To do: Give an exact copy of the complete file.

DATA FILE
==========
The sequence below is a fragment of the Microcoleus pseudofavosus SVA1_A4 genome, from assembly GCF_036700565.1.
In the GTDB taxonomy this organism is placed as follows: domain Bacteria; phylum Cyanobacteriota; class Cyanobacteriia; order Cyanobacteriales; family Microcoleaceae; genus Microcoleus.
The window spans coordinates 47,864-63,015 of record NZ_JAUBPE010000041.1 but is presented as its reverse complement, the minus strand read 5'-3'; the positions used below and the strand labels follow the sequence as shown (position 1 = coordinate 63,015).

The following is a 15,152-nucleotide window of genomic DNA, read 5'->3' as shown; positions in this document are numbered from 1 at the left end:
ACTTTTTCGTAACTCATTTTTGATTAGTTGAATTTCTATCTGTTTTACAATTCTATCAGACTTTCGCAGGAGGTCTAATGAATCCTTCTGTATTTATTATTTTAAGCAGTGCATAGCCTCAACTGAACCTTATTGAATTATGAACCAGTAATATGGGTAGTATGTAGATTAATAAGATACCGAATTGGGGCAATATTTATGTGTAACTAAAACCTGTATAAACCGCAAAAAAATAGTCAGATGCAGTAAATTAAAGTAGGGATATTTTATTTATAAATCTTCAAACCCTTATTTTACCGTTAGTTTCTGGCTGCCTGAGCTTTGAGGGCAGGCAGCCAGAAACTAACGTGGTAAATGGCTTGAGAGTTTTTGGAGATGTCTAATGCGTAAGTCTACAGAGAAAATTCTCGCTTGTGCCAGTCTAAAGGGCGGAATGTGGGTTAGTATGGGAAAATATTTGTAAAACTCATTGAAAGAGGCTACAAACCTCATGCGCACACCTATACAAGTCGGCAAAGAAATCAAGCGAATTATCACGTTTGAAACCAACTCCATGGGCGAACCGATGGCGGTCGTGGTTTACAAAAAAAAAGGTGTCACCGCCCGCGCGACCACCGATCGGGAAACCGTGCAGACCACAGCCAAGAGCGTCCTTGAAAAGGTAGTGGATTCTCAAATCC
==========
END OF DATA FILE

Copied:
The sequence below is a fragment of the Microcoleus pseudofavosus SVA1_A4 genome, from assembly GCF_036700565.1.
In the GTDB taxonomy this organism is placed as follows: domain Bacteria; phylum Cyanobacteriota; class Cyanobacteriia; order Cyanobacteriales; family Microcoleaceae; genus Microcoleus.
The window spans coordinates 47,864-63,015 of record NZ_JAUBPE010000041.1 but is presented as its reverse complement, the minus strand read 5'-3'; the positions used below and the strand labels follow the sequence as shown (position 1 = coordinate 63,015).

The following is a 15,152-nucleotide window of genomic DNA, read 5'->3' as shown; positions in this document are numbered from 1 at the left end:
ACTTTTTCGTAACTCATTTTTGATTAGTTGAATTTCTATCTGTTTTACAATTCTATCAGACTTTCGCAGGAGGTCTAATGAATCCTTCTGTATTTATTATTTTAAGCAGTGCATAGCCTCAACTGAACCTTATTGAATTATGAACCAGTAATATGGGTAGTATGTAGATTAATAAGATACCGAATTGGGGCAATATTTATGTGTAACTAAAACCTGTATAAACCGCAAAAAAATAGTCAGATGCAGTAAATTAAAGTAGGGATATTTTATTTATAAATCTTCAAACCCTTATTTTACCGTTAGTTTCTGGCTGCCTGAGCTTTGAGGGCAGGCAGCCAGAAACTAACGTGGTAAATGGCTTGAGAGTTTTTGGAGATGTCTAATGCGTAAGTCTACAGAGAAAATTCTCGCTTGTGCCAGTCTAAAGGGCGGAATGTGGGTTAGTATGGGAAAATATTTGTAAAACTCATTGAAAGAGGCTACAAACCTCATGCGCACACCTATACAAGTCGGCAAAGAAATCAAGCGAATTATCACGTTTGAAACCAACTCCATGGGCGAACCGATGGCGGTCGTGGTTTACAAAAAAAAAGGTGTCACCGCCCGCGCGACCACCGATCGGGAAACCGTGCAGACCACAGCCAAGAGCGTCCTTGAAAAGGTAGTGGATTCTCAAATCC